Mr. Sperling’s challenge with the rescue plan will be different than the one Mr. Biden faced in 2009, because the relief bill differs starkly from Mr. Obama’s signature stimulus plan. The Biden plan is more than twice as large as Mr. Obama’s. It includes money meant to hasten the end of the pandemic, including billions for vaccine deployment and coronavirus testing. The plans also have similarities, including more than $400 billion each in total spending for school districts and state and local governments.

Oversight of the $1.9 trillion relief legislation is currently expected to rely on the byzantine oversight architecture that was established in the stimulus packages Congress passed last year.

The new effort will continue to rely on the Government Accountability Office and the Pandemic Response Accountability Committee, a panel of inspectors general from across the federal government.

Less clear is the fate of the Congressional Oversight Commission, the five-person bipartisan panel that was created to oversee the $500 billion Treasury Department fund that supported the Federal Reserve’s emergency lending programs and loans to airlines and companies that are critical to national security. The commission currently has only three members, and the Fed programs concluded at the end of last year.

The commission’s report in January said that it planned to continue “analyzing loans, loan guarantees and investments that were made prior to program termination” and producing reports.

It is not clear if the existing mechanisms will be sufficient for overseeing the money in the new relief package, which will pump billions of dollars into states and cities. Additional oversight measures are likely to be needed.

A Treasury official said that the department would set up a process to monitor the use of funds that are being sent to states to ensure that they are used according to the eligibility requirements in the law.

Like many Americans in the pandemic, Mr. Sperling will have to coordinate and navigate those efforts virtually, at least at first. Jen Psaki, the White House press secretary, said on Monday that Mr. Sperling would work remotely from his home in California until he is vaccinated.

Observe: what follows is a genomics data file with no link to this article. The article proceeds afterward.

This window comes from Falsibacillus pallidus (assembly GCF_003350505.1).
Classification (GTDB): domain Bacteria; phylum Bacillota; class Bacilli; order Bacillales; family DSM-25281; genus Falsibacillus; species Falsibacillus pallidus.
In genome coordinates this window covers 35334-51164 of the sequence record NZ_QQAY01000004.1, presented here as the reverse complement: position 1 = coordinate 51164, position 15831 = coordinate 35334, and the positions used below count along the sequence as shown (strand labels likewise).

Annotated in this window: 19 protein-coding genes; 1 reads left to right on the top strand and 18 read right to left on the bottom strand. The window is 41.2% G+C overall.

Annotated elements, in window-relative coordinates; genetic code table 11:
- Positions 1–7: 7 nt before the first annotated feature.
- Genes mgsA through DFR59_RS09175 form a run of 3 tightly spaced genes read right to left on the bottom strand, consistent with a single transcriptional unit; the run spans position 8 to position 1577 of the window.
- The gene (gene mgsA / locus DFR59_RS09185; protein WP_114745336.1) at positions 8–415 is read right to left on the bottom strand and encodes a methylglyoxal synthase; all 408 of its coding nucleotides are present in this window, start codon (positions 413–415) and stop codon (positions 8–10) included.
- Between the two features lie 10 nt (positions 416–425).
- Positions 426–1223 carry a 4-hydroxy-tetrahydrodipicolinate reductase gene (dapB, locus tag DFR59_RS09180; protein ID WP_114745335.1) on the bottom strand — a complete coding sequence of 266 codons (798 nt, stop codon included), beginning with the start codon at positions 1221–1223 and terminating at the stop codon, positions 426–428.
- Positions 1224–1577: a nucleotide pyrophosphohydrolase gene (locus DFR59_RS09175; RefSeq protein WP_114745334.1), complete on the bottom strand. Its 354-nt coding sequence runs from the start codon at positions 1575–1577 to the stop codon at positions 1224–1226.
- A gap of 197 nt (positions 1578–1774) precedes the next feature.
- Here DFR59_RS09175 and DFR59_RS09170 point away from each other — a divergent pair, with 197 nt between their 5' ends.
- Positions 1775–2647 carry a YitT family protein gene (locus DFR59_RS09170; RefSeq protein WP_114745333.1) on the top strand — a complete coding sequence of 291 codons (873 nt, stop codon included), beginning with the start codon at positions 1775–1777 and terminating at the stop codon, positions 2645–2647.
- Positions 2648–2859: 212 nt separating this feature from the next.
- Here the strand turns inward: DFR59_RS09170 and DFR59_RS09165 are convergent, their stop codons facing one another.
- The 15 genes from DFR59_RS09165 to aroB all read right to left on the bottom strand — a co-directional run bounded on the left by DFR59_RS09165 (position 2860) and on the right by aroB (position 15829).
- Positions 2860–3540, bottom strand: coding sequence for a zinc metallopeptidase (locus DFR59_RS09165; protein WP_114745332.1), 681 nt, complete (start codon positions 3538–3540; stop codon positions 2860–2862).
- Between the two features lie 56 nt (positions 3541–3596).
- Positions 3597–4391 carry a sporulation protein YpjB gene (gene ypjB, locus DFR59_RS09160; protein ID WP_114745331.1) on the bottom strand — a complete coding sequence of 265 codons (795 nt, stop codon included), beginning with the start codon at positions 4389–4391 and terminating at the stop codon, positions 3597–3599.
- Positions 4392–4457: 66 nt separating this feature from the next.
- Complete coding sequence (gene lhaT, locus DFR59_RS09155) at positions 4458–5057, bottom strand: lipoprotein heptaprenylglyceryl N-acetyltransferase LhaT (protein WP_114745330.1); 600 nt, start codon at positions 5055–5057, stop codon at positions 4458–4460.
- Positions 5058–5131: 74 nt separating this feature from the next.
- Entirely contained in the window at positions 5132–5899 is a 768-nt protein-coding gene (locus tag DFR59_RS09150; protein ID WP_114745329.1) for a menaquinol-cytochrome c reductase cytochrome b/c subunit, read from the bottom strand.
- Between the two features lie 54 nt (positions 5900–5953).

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Biden, Pitching Stimulus, Promises Milestones for Vaccines and Checks

WASHINGTON — President Biden said on Monday that his administration was on pace to achieve two key goals by March 25: 100 million shots of Covid-19 vaccines since his inauguration and 100 million direct payments under his economic relief bill.

The announcement was the first in what promises to be a series of end-zone dances that Mr. Biden and administration officials are set to stage this week as they promote the $1.9 trillion package that the president signed into law last week.

“Shots in arms and money in pockets. That’s important,” Mr. Biden said in a brief address from the White House. “The American Rescue Plan is already doing what it was designed to do: make a difference in people’s everyday lives.”

Over the weekend, the Treasury Department began issuing direct electronic payments of $1,400 per person, as authorized by the law, to low- and middle-income Americans. The United States has administered 92.6 million vaccine doses since Jan. 20, when Mr. Biden took office, according to data released on Monday by the Centers for Disease Control and Prevention. At the current pace of vaccinations, the country will pass 100 million doses before the end of the week, well ahead of the president’s promise of March 25.

relief plan includes dozens of other provisions that have yet to be carried out, such as new monthly checks for parents, $350 billion for state and local governments and additional relief for the unemployed.